10 Times Our Editors Hilariously Failed at Traveling
Consider this what NOT to do on your next vacation.
Running late to catch a flight, losing a passport, shattering a phone and so many more stressful situations can throw off a trip. The editors at TravelChannel.com are here to share that these unfortunate travel experiences happen to the best of us and will probably make you laugh in the process.
How to Dress Like a Parisian
"On my first international trip, I packed a bunch of cute flats to wear around Paris. (Because, of course, you can't visit France and NOT look chic.) However, this proved to be a poor decision. On the first day, my husband and I ambitiously walked about 14 miles trying to see all of Paris. (Impossible to do in one day, btw.) My feet hurt so bad that it was hard to even concentrate on the gorgeous sights. All I could think about was getting back to our apartment ASAP. It was miserable and upsetting that I couldn't enjoy the moment. On top of that, EVERY girl in Paris wears sneakers or flat Chelsea boots. So, not only was I in pain, I didn't even look like the locals I tried so hard to emulate. The takeaway: Athleisure is the greatest trend to ever exist, and always pack a pair of stylish sneakers." — Molly Miller, Apple News Editor
Asleep in Amsterdam
"I didn't want to waste any time during my trip to Amsterdam, so I decided sleep was for amateurs. Well, while riding in a car, I stuck my camcorder — yup, camcorder…this was way back in the day — out of the car window to film the windmills along the side of the road. I was so sleepy, I feel asleep and dropped the camcorder out the window and smashed it. Oops." — Farima Alavi, Assistant Editor
What Happens in Vegas
"I can speak from experience and say that Las Vegas is a very lousy place to be if you're in your early 20s and leave your driver's license at the TSA checkpoint at your origin airport. A voter's registration card with your birthdate does NOT qualify as an acceptable form of ID when you're trying to order a drink at a Vegas casino, particularly when you look like you just graduated from college. Don't be like me. Always put your ID back in your wallet immediately after you've gone through airport security." — Mallory Ziglar, Community Manager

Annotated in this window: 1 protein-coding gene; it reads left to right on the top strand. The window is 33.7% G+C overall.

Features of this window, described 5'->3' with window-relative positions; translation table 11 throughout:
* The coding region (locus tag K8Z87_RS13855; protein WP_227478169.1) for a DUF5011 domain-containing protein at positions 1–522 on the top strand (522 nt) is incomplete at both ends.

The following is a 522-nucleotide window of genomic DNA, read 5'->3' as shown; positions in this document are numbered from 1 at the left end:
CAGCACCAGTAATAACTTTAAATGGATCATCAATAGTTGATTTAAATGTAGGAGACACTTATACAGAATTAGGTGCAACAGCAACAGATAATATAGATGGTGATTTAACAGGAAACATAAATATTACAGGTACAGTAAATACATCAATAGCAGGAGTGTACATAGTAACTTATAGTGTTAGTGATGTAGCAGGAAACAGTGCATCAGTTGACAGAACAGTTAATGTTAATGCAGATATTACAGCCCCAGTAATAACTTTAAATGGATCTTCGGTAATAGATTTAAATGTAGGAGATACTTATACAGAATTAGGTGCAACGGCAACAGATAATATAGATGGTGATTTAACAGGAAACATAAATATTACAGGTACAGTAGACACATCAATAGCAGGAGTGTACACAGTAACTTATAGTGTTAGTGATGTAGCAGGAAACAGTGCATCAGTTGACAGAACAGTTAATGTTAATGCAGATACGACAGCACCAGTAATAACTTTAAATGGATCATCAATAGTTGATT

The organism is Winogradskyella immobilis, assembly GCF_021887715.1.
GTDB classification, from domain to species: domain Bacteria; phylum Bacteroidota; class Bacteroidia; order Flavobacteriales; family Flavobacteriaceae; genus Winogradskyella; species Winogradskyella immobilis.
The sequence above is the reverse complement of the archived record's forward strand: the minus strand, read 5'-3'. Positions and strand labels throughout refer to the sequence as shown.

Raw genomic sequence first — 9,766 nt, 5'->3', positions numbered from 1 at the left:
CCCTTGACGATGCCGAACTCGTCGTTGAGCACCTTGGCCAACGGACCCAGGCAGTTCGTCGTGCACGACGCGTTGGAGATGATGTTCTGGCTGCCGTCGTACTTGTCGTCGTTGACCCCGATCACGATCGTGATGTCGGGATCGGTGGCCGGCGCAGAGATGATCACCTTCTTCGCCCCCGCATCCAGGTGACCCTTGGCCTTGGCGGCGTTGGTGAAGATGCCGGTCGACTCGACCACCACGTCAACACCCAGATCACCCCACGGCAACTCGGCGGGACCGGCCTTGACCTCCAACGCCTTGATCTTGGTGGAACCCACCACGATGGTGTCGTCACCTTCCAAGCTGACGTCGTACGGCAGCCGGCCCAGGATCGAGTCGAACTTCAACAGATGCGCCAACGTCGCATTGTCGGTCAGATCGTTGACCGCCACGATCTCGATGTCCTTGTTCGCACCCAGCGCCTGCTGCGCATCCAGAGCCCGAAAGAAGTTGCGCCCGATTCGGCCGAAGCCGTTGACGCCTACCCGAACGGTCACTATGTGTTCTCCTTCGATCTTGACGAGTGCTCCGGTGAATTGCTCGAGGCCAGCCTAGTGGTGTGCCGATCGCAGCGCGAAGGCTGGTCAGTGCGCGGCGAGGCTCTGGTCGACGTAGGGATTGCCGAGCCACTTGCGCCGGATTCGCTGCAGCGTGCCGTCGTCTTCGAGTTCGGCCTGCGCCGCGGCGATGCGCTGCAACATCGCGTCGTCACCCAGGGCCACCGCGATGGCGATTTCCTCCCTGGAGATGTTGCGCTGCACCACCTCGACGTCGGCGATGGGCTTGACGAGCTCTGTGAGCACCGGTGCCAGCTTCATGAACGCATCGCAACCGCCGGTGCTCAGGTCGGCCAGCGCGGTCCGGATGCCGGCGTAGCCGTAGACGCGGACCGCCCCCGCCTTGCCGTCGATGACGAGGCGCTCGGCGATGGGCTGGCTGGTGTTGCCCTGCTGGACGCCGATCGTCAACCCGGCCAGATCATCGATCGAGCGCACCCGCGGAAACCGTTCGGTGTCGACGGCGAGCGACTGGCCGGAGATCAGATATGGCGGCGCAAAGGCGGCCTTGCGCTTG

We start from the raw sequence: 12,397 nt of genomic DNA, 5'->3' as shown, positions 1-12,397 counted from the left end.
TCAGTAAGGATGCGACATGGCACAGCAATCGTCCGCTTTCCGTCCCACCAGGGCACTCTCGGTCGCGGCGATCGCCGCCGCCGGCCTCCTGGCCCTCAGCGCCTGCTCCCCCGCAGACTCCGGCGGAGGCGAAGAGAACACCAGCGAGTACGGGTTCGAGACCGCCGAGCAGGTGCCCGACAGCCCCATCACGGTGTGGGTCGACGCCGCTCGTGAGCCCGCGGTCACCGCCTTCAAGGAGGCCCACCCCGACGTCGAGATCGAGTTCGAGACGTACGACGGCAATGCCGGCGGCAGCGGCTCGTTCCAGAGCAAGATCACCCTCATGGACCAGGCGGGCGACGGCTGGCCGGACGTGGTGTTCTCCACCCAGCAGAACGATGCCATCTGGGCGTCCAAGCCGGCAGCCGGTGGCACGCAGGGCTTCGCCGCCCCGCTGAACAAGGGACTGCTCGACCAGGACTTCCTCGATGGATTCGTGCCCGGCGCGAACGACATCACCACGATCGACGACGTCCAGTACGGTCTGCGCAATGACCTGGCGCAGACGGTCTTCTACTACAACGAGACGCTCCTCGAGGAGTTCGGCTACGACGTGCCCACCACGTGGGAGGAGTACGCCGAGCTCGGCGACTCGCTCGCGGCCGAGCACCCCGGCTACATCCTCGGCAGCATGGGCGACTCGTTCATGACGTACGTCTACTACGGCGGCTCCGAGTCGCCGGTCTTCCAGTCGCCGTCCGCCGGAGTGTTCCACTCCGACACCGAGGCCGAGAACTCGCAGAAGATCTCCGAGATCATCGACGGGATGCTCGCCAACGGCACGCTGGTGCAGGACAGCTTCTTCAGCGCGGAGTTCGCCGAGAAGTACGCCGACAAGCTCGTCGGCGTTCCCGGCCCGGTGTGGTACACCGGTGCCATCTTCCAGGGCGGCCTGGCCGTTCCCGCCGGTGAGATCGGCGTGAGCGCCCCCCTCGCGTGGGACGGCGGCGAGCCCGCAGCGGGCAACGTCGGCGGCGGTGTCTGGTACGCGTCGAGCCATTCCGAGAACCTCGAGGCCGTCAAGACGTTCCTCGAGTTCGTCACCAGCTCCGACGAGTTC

"I spent about a month backpacking through Italy, starting in Sicily and ending in Milan. We hopped on and off trains most of the time, so I went through a lot of Dramamine to curb my motion sickness. On one quick train ride, I inadvertently took the 'original formula' instead of 'non-drowsy' which KNOCKED. ME. OUT. I was down for the count for almost an entire day while my two travel buddies explored without me." — Kayla Kitts, Managing Editor
Why You Should Always Pack the Headlamp
"Throughout my road trip to Acadia National Park, we used our phones as flashlights because the light in my friend's trunk was out. We made it all the way to Maine and back only for me to leave my phone between the door of the trunk while we were unpacking the car, and it was violently crushed. I was flying back solo instead of finishing out the drive with my friends, so I had to navigate the airport and arrange for a ride back to my house without a phone. I am now the proud owner of one of those silly-looking headlamps." — Jessica Yonker, Online Editor
Late Night, Early Morning
"A few years ago, my wife traveled to London for work and the plan was for me to fly across the pond and join her a few days later for a long weekend. This was my very first time flying to Europe, so I was pretty nervous about the trip especially since I would be going solo. My flight was set to take off the following morning, so I scheduled a taxi to pick me up a few hours before. Being the travel newbie that I was, I had the brilliant idea that since I had to wake up so early to catch my ride that I would stay up all night and sleep on the plane. Bad idea.